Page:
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This has always been a "pick your poison" situation. Pros and cons n both sides. I've flip flopped many times on how I will handle this, and I'm still a bit wishy washy. The only way to really solve this and determine the best course of action is through statistical data or test jumps. None of which, to my knowledge, have ever been collected or undertaken. Back in 1997, PIA, PD and US Army conducted tests to see how canopies interact with one another in the 3 various "dual out" scenarios. This yielded a lot of useful information on how to deal with these types of malfunctions. This study is often referenced in PCIT malfunction discussions and articles. However, the missing piece to the puzzle in figuring out the response to a PCIT is how simultaneous main and reserve deployments turn out. Statistically, are they more likely or less likely to entangle with one another if the main is attached during deployment or if the main is jettisoned(cutaway pulled) during deployment. Jump tests by a few cutting edge canopy manufacturers and daring test jumpers, similar to those that conducted the PIA test, could give us the answers we need to make the proper choice as to chop first or just go for silver. Any takers??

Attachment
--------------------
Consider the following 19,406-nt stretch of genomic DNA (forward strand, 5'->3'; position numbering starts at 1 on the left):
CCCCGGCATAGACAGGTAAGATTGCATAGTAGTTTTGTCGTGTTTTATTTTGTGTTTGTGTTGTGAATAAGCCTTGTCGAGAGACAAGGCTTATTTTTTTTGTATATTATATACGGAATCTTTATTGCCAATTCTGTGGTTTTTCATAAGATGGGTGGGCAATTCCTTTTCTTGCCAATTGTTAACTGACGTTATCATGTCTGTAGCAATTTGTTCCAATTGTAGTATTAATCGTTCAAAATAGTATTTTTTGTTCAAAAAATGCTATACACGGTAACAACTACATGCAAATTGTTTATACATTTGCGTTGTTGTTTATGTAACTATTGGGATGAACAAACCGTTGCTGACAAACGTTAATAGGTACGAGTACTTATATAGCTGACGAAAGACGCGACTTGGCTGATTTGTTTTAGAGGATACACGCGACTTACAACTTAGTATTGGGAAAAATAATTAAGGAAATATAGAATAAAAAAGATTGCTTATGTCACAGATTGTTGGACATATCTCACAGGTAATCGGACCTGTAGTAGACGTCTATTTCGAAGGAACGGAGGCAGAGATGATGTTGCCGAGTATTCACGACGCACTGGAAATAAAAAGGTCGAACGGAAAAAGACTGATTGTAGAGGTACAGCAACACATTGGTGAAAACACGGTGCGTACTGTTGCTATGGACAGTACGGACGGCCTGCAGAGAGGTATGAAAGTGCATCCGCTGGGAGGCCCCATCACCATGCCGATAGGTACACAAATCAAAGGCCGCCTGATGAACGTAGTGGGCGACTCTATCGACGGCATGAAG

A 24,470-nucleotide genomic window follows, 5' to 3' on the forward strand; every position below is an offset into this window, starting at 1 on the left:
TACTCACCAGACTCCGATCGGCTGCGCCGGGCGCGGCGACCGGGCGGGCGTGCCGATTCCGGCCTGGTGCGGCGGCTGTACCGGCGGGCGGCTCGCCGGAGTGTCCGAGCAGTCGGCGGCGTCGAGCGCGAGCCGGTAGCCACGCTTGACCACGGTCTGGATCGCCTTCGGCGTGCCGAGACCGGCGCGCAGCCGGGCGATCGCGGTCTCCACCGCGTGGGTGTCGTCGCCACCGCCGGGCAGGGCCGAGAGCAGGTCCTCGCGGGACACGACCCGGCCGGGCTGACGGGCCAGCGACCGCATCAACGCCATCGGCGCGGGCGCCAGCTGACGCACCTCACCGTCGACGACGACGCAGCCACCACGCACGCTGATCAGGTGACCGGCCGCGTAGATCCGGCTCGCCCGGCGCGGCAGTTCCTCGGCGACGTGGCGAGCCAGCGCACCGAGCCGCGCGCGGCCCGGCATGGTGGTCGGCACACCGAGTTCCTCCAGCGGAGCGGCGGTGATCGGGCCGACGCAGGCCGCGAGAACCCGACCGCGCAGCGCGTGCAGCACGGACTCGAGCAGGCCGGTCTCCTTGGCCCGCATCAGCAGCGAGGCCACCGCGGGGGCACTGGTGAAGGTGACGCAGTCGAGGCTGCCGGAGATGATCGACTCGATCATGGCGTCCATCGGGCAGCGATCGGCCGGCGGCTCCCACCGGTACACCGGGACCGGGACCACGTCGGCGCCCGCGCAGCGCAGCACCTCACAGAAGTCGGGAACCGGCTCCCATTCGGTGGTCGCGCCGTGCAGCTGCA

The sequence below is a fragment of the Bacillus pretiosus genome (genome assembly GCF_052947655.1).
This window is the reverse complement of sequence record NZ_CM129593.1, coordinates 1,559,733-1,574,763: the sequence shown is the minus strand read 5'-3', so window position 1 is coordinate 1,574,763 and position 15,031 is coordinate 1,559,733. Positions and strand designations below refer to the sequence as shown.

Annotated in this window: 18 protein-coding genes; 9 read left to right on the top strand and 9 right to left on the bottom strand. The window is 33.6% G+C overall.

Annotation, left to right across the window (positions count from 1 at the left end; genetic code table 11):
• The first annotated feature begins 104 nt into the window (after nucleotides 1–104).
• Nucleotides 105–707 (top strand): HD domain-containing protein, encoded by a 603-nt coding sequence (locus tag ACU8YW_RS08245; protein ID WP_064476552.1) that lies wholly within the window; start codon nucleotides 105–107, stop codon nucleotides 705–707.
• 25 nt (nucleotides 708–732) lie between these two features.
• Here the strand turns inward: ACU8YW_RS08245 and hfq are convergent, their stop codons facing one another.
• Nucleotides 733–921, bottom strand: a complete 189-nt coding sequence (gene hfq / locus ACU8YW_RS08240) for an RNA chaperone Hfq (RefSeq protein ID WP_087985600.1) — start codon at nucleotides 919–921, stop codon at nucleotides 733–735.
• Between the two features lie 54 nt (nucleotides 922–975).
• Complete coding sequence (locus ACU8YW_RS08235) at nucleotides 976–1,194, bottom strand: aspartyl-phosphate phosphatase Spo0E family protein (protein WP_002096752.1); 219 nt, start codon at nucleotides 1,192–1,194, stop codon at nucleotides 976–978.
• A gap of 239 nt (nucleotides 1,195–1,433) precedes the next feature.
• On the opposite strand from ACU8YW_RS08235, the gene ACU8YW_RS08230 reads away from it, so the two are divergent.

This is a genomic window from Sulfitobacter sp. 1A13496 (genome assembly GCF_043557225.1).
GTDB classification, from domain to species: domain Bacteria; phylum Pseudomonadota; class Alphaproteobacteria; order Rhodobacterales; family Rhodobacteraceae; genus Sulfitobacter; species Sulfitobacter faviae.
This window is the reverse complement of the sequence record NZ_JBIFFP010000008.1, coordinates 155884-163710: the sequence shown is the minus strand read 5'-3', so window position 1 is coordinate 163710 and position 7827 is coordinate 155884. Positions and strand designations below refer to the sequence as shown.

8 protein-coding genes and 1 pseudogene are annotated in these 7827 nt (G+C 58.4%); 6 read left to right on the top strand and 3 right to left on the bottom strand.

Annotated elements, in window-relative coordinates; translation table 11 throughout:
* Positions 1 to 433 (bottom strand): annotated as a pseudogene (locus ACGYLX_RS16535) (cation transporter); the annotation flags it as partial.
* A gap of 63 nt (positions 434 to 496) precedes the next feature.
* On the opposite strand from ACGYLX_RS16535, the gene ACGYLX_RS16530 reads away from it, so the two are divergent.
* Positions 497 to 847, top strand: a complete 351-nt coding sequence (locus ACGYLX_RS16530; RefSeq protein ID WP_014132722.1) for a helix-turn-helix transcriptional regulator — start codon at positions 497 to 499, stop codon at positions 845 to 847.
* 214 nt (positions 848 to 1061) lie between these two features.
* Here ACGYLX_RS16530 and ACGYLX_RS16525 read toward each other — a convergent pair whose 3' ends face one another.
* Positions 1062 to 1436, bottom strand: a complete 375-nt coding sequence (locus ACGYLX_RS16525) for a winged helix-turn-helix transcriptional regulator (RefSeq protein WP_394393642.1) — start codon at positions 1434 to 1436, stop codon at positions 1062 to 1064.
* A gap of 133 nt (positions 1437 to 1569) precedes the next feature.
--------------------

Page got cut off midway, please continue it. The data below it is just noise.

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"This particular point has been the subject of roaring contention since the invention of the BOC, my friends." - Far longer than that! Well before BOC's, when your two options were an ROL or bellyband throwout vs. a pullout this argument raged. Indeed the argument often devolved to what kind of malfunction you wanted - a lost pud total on a pullout or a PC in tow on a throwout.